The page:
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Chicken: Self-Portrait of a Young Man for Rent
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Chicken: Self-Portrait of a Young Man for Rent

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3.70  ·  Rating details ·  325 ratings  ·  60 reviews
Here is the unforgettable chronicle of a season spent walking the razor-sharp line between painful innocence and the allure of the abyss. Chicken--slang for a young male prostitute--revisits his year of living dangerously, in a narrative of dazzling inventiveness and searing candor.
Paperback, 256 pages
Published March 1st 2003 by ReganBooks (first published 2002)
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3.70  · 
Rating details
 ·  325 ratings  ·  60 reviews


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Petal Eggs
The writing of this book sparkles. It's the only book I've read by a worker in the sex industry that got me inside their heads, made me see the industry, what they did and how they managed to do it and remain both dignified and humble when sex for money is such a taboo. It isn't at all titillating but neither doesn't it shy away from graphic descriptions. What truly lifts the book and marks it out as quite different from others in this genre, is the author's empathy for his clients, his desire t ...more
Evan
David Henry Sterry has mad writerly skills and this is certainly penned with a flourish, replete with expertly turned phrases. The book is an often flavorful and occasionally vivid memoir recounting the experiences of a teen boy prostitute in LA. Oddly, it reminded me of To Kill a Mockingbird in the sense that the writer is an adult looking back but not letting his adult voice or hindsight judgment color the voice of a naive young man in his journey of discovery about the world. Sterry interweav ...more
Nikki Dylan
Mar 22, 2016 rated it it was amazing
Clever, raw, funny, and human.

"I couldn’t feel so I tried to touch."

I highlighted that line in my Kindle. Yeah, I know. Sterry brings the thought provoking, comedic, sad, and the gut-wrenching prose throughout his memoir, but that’s the one line that sticks with me. I kept coming back to it. Something about that simple sentence is so complicated, muddled and true. The context is set within his sexual exploration at the age of fifteen, but this line to me sets the stage for the entirety of the b
...more
Bo Winnberg
Mar 11, 2009 rated it really liked it
Recommends it for: memoir readers of all kinds
Recommended to Bo by: Karen McCarthy
Wonderful easy read, took me four days to read it.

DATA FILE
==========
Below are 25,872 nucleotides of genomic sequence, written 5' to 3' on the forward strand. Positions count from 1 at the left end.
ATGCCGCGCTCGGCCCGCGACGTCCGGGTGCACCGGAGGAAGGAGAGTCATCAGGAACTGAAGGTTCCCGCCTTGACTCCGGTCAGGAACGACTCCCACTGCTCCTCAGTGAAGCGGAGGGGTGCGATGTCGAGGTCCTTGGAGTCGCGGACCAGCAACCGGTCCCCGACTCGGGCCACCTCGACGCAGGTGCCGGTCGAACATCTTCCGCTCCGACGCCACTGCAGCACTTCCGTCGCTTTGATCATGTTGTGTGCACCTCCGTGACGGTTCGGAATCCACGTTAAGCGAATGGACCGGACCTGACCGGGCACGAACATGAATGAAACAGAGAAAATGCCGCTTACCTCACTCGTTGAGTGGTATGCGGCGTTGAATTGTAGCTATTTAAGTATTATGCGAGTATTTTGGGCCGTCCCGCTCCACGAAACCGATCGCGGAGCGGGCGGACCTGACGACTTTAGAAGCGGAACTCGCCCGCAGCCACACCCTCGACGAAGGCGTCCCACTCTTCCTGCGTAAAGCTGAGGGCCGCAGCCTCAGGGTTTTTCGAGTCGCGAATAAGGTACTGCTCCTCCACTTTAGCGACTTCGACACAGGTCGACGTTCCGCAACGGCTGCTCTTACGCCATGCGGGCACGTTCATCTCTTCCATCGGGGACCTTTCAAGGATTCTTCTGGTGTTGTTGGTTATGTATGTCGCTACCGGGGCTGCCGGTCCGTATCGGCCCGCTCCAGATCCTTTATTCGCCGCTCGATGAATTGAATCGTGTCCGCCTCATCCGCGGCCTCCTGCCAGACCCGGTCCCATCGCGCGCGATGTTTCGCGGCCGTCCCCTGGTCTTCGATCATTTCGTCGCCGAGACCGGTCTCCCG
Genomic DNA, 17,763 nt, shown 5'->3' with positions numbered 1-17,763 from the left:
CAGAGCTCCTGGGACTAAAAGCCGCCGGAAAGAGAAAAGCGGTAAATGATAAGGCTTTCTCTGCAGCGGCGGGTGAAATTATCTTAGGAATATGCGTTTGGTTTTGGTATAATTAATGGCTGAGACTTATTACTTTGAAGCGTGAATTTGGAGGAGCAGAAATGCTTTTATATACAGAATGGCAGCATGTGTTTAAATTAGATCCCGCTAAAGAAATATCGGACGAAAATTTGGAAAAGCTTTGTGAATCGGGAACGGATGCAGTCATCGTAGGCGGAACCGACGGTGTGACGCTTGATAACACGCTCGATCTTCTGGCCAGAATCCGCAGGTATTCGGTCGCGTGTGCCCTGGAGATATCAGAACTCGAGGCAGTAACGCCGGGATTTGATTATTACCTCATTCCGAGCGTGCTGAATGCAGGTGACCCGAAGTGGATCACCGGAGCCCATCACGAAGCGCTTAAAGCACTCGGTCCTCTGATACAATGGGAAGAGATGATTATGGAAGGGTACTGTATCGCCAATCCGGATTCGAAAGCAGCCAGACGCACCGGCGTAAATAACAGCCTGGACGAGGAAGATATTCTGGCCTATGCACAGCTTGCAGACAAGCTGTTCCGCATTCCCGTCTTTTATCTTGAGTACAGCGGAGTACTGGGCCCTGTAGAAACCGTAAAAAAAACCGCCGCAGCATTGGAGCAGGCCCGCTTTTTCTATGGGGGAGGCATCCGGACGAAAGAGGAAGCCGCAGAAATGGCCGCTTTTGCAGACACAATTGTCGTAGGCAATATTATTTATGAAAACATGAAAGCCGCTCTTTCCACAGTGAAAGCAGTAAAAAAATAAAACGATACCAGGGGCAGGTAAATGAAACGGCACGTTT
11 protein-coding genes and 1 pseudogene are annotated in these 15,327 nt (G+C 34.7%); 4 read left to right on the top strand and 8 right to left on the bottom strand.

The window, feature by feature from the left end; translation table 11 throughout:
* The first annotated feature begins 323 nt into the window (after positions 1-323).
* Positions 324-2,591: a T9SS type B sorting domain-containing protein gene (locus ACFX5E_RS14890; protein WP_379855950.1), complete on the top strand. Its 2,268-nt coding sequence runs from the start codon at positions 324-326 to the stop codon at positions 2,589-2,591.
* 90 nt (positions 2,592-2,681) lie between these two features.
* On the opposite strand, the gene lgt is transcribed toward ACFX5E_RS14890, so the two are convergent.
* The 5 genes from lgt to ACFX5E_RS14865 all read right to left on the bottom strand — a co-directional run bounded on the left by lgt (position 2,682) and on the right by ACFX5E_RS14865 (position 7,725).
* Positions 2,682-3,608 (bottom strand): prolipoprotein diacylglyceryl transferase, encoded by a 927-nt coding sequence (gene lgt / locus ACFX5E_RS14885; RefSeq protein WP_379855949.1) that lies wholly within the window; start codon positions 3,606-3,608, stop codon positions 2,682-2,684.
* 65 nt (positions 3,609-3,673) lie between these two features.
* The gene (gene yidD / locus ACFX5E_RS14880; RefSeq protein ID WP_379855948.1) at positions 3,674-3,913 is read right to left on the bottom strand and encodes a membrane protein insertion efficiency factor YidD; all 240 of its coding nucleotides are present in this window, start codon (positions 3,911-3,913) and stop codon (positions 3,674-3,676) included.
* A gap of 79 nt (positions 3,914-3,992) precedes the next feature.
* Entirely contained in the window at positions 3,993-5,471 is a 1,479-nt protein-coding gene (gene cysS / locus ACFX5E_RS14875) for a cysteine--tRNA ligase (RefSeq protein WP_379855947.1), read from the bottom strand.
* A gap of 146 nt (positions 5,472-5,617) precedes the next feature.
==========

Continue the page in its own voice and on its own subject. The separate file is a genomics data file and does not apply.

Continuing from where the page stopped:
It was such and easy read,its disturbing and at same time an eye opener for many.
It is great in a way of portraying tragic events somewhat comically.
What makes it special is that its stricvking a cord emotionally, instead of just decribing events Sterry manages to dig deep emotionally and put poetry to his feelings ina clear beautiful way so one just gets it.
Thats what I would say about this book.
ONE gets IT.
Philip Hoffman
Dec 28, 2015 rated it it was amazing
Chicken is an incredible read. The writing itself is great, and the stories Sterry tells, well… they gripped me. Haunted me. I COULD NOT STOP READING. It is as much of a page turner as any of the fiction I normally read. It is constantly entertaining and at times hilarious, but to be transparent this is not a light read. It is downright difficult at other times. Painful even. But it’s fascinating too, and because Sterry keeps it real, I was able to keep going. He doesn’t glorify the sex trade, b ...more
Jack
Oct 15, 2009 rated it really liked it
Easy to like this man. This book is structured with a back and forth from childhood to contemporaneous in a way I found sometimes too much. I think if the episodes were longer and there was less back and forth, ala Michelle Tea, I would have fived it. And what a story the contemporaneous episodes are.
Danna
Jan 08, 2011 rated it really liked it
Shelves: recommended
I decided to read this book after reading Sterry's more recent compilation Hos, Hookers, etc.
I really enjoy his writing style. He uses a lot of metaphors and similes, most of which I found creative and funny.
The book, although it is a continuous stream, could easily be read as short stories. Each chapter builds on the next rather than continuing from the last, if that makes any sense at all.
Some of the stories of him turning tricks are hysterical, some heart-wrenching. It gives an intimate look
...more
Jessica Gruner
Sep 12, 2016 rated it it was amazing
Before I read this book, I kinda assumed all kids who drifted into sex work came from horrible, abusive backgrounds that had destroyed their self-respect forever. Sterry’s tale goes to show that the truth is more complex. In manic prose and wordplay that seems to function as much as a defense mechanism as a form of self-expression, he details a childhood that doesn’t appear all that awful. Except that, once he was 17, his parents didn’t really have time or energy for him. They were more interest ...more
Love
Apr 18, 2009 rated it really liked it
This one was very good read...but the ending left to much unanswered for me. I thought through the entire book this man had been sexually abused by his father, with the way he talked about such things. He had so much anger inside twards people. Now I loved his writing style but the ending seemed very rushed to me. Unfortunatly I will always be wondering why he had all this anger and hur inside him. He never really tells you anything except that his father never really cared to much to be bothere ...more